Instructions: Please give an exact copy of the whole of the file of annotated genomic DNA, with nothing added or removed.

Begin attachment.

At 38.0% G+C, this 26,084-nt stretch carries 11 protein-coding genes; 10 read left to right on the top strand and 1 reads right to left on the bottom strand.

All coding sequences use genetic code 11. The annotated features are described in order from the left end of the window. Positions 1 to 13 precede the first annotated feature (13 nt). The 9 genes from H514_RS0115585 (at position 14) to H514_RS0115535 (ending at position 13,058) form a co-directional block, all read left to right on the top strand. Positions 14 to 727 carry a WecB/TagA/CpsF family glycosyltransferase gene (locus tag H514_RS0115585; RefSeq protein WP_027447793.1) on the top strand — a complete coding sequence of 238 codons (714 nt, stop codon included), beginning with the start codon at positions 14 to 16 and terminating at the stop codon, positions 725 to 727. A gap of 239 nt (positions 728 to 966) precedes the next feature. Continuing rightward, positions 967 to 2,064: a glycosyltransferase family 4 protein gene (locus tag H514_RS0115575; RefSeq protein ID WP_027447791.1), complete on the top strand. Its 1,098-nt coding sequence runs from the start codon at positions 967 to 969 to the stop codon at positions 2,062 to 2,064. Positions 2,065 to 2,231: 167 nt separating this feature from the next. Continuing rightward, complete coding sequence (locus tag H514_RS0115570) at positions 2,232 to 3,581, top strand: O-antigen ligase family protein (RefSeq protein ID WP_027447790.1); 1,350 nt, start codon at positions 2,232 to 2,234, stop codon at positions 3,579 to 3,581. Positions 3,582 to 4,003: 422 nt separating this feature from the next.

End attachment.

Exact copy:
At 38.0% G+C, this 26,084-nt stretch carries 11 protein-coding genes; 10 read left to right on the top strand and 1 reads right to left on the bottom strand.

All coding sequences use genetic code 11. The annotated features are described in order from the left end of the window. Positions 1 to 13 precede the first annotated feature (13 nt). The 9 genes from H514_RS0115585 (at position 14) to H514_RS0115535 (ending at position 13,058) form a co-directional block, all read left to right on the top strand. Positions 14 to 727 carry a WecB/TagA/CpsF family glycosyltransferase gene (locus tag H514_RS0115585; RefSeq protein WP_027447793.1) on the top strand — a complete coding sequence of 238 codons (714 nt, stop codon included), beginning with the start codon at positions 14 to 16 and terminating at the stop codon, positions 725 to 727. A gap of 239 nt (positions 728 to 966) precedes the next feature. Continuing rightward, positions 967 to 2,064: a glycosyltransferase family 4 protein gene (locus tag H514_RS0115575; RefSeq protein ID WP_027447791.1), complete on the top strand. Its 1,098-nt coding sequence runs from the start codon at positions 967 to 969 to the stop codon at positions 2,062 to 2,064. Positions 2,065 to 2,231: 167 nt separating this feature from the next. Continuing rightward, complete coding sequence (locus tag H514_RS0115570) at positions 2,232 to 3,581, top strand: O-antigen ligase family protein (RefSeq protein ID WP_027447790.1); 1,350 nt, start codon at positions 2,232 to 2,234, stop codon at positions 3,579 to 3,581. Positions 3,582 to 4,003: 422 nt separating this feature from the next.